Federal Reserve Chair Janet Yellen said on Thursday that the Fed is planning to raise interest rates, but only gradually. Some Republican lawmakers are calling for her to raise rates more rapidly.
Franck Cushner, financial planner with Ensemble Financial, points out that the Fed raised rates in December by a quarter point, the first increase in nearly ten years. “The only [way] that a financial services firm or a bank makes money is by loaning money,” he observes. “So they have their rate, the lending interbank offering rate, LIBOR, which is what they loan to each other at. And then anything above that is what they loan to the regular public.”
Cushner continues, “When there’s easy money, when the banks—like right now, easy money means low interest rates—then everyone prospers, or theoretically everyone should prosper because money is easy to get. The only problem is, the banks haven’t been lending money out.” Lending institutions, Cushner explains, are concerned there might be another financial crisis like the one in 2008.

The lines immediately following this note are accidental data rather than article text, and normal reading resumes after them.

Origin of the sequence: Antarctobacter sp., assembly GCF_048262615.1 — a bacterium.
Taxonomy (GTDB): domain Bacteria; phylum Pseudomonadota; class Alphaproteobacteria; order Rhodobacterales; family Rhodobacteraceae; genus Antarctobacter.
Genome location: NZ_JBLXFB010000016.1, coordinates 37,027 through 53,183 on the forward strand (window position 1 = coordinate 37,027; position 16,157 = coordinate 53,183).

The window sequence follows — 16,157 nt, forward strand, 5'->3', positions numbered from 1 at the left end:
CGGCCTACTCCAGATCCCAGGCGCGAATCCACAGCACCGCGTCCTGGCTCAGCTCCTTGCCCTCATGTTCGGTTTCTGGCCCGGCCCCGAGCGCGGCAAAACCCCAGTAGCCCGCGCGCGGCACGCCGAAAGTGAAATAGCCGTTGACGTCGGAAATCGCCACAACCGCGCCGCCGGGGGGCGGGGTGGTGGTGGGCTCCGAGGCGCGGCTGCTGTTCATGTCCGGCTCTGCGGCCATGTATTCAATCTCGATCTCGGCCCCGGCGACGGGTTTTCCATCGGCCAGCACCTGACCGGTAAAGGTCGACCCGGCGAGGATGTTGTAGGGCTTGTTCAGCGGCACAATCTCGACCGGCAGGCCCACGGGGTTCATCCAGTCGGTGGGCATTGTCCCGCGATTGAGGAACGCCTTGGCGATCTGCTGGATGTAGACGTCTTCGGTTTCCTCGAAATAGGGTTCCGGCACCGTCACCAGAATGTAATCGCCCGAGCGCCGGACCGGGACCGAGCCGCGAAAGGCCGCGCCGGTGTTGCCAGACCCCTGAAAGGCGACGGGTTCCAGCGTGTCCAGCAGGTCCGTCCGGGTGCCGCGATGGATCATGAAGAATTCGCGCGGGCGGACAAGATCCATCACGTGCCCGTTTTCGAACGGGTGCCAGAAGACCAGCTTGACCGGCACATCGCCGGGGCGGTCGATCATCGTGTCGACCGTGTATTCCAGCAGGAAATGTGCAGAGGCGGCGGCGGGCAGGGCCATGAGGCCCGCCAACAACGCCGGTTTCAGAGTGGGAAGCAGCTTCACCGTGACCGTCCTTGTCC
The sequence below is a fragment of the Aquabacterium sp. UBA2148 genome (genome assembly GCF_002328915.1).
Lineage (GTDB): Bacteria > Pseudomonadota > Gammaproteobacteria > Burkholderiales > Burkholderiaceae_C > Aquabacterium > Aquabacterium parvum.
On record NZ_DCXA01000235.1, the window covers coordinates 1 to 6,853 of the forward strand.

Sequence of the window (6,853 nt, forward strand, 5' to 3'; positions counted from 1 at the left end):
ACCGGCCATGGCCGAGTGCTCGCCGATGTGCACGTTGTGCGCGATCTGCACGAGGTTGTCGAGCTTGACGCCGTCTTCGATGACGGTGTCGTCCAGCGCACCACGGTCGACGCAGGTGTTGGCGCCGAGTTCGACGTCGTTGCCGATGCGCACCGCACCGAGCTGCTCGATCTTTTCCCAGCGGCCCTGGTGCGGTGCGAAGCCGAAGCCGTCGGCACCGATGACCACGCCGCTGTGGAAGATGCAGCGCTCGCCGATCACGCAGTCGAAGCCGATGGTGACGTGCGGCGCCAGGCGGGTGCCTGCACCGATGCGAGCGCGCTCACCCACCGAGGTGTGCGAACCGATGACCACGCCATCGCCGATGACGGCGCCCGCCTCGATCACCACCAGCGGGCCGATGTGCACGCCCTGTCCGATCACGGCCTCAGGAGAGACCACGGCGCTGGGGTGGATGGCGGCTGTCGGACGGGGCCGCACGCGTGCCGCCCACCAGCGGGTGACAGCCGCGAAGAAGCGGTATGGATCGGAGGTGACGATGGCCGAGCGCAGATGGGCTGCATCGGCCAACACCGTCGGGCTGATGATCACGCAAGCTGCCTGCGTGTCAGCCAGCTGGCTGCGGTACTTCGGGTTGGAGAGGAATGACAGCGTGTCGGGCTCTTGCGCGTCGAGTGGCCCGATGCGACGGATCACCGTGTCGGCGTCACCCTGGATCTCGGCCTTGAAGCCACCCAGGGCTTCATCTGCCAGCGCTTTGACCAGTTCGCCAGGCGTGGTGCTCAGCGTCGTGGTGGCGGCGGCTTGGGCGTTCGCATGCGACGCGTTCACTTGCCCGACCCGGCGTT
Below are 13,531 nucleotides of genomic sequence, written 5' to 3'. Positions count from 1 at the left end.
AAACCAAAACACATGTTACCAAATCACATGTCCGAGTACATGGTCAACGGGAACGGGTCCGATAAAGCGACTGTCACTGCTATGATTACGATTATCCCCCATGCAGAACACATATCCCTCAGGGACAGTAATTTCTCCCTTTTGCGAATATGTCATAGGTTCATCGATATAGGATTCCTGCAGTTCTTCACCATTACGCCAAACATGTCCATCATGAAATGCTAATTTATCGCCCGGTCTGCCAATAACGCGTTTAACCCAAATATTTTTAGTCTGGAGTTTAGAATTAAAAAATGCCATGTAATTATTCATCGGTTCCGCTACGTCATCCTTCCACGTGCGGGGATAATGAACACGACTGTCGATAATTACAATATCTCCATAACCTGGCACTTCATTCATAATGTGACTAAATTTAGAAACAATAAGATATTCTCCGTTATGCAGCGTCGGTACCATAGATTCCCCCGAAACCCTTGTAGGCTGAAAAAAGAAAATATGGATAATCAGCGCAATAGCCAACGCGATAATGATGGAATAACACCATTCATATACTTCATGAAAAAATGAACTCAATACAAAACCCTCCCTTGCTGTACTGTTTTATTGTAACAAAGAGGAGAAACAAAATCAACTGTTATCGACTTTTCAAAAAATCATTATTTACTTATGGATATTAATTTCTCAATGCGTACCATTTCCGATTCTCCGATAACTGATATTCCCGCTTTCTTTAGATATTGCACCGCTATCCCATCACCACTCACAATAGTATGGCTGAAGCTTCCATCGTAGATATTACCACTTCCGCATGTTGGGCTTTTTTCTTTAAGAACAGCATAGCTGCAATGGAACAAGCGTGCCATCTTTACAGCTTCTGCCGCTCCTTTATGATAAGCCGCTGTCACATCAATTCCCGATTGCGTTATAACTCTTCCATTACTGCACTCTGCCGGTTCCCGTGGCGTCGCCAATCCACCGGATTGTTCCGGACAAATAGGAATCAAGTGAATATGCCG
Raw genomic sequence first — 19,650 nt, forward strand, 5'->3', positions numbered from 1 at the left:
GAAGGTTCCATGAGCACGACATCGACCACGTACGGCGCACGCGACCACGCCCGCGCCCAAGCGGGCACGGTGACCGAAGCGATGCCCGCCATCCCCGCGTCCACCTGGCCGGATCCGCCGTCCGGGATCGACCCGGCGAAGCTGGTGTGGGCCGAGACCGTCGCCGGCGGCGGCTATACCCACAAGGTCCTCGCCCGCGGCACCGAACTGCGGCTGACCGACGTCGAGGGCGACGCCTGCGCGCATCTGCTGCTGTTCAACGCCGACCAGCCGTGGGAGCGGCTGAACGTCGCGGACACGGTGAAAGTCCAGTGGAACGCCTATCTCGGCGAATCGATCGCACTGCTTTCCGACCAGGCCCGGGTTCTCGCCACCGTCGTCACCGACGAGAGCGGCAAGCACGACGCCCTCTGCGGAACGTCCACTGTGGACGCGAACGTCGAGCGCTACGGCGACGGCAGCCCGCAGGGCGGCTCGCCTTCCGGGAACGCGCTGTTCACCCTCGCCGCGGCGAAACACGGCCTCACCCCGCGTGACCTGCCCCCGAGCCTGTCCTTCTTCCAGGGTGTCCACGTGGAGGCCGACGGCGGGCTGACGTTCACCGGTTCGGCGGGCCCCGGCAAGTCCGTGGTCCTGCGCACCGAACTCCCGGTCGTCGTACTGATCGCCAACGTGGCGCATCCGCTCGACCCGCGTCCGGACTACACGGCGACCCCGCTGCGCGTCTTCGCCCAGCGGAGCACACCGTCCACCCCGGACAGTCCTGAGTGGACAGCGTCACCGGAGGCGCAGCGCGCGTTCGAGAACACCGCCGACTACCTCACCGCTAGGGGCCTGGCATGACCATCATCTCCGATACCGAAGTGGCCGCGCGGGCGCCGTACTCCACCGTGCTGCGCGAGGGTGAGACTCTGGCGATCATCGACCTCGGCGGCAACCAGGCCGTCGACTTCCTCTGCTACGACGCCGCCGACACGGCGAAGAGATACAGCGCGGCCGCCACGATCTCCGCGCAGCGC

He points out that loans are going only to borrowers seen by banks as very safe bets. “They’re only loaning money out to doctors and lawyers who are joining practices,” he notes. “The rest of us out there, even though they say, ‘Please, apply for a loan!’—we’re not getting it.” Higher interest rates, Cushner says, will be good for the financial service firms, but he’s not sure about the general economy.
He’s also not sold on tax cuts. “I’m really surprised that anyone thinks that the tax cuts that the president wants to make—they think this is actually going to help growth?” he asks. “Well, I’m interested to see how they do that.” He says 10 years of low interest and easy money has only led companies to buy back their own stock and engage in mergers and acquisitions instead of what he calls “investing in the future.”